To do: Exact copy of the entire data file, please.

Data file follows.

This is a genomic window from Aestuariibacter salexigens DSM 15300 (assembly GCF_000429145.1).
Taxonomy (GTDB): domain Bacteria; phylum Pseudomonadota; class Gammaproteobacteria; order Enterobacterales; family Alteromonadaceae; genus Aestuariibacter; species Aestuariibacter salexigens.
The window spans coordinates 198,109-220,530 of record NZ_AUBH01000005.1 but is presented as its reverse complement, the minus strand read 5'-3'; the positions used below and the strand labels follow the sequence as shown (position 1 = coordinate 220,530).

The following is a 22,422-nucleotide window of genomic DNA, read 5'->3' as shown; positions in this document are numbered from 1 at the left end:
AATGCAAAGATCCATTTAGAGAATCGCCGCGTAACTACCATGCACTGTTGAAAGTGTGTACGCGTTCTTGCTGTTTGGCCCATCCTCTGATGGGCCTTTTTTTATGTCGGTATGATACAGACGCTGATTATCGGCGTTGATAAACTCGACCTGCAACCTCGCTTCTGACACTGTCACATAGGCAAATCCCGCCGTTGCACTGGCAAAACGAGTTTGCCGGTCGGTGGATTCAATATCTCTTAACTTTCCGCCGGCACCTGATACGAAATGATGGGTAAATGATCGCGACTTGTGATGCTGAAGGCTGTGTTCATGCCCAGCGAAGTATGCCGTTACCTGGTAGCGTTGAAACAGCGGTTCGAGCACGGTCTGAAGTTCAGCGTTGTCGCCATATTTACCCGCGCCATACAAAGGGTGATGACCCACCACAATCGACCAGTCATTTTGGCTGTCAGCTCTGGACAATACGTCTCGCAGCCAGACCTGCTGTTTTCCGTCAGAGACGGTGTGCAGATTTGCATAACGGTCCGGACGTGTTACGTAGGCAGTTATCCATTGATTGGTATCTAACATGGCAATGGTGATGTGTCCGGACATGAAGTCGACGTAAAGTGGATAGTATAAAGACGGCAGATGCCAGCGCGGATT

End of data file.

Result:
This is a genomic window from Aestuariibacter salexigens DSM 15300 (assembly GCF_000429145.1).
Taxonomy (GTDB): domain Bacteria; phylum Pseudomonadota; class Gammaproteobacteria; order Enterobacterales; family Alteromonadaceae; genus Aestuariibacter; species Aestuariibacter salexigens.
The window spans coordinates 198,109-220,530 of record NZ_AUBH01000005.1 but is presented as its reverse complement, the minus strand read 5'-3'; the positions used below and the strand labels follow the sequence as shown (position 1 = coordinate 220,530).

The following is a 22,422-nucleotide window of genomic DNA, read 5'->3' as shown; positions in this document are numbered from 1 at the left end:
AATGCAAAGATCCATTTAGAGAATCGCCGCGTAACTACCATGCACTGTTGAAAGTGTGTACGCGTTCTTGCTGTTTGGCCCATCCTCTGATGGGCCTTTTTTTATGTCGGTATGATACAGACGCTGATTATCGGCGTTGATAAACTCGACCTGCAACCTCGCTTCTGACACTGTCACATAGGCAAATCCCGCCGTTGCACTGGCAAAACGAGTTTGCCGGTCGGTGGATTCAATATCTCTTAACTTTCCGCCGGCACCTGATACGAAATGATGGGTAAATGATCGCGACTTGTGATGCTGAAGGCTGTGTTCATGCCCAGCGAAGTATGCCGTTACCTGGTAGCGTTGAAACAGCGGTTCGAGCACGGTCTGAAGTTCAGCGTTGTCGCCATATTTACCCGCGCCATACAAAGGGTGATGACCCACCACAATCGACCAGTCATTTTGGCTGTCAGCTCTGGACAATACGTCTCGCAGCCAGACCTGCTGTTTTCCGTCAGAGACGGTGTGCAGATTTGCATAACGGTCCGGACGTGTTACGTAGGCAGTTATCCATTGATTGGTATCTAACATGGCAATGGTGATGTGTCCGGACATGAAGTCGACGTAAAGTGGATAGTATAAAGACGGCAGATGCCAGCGCGGATT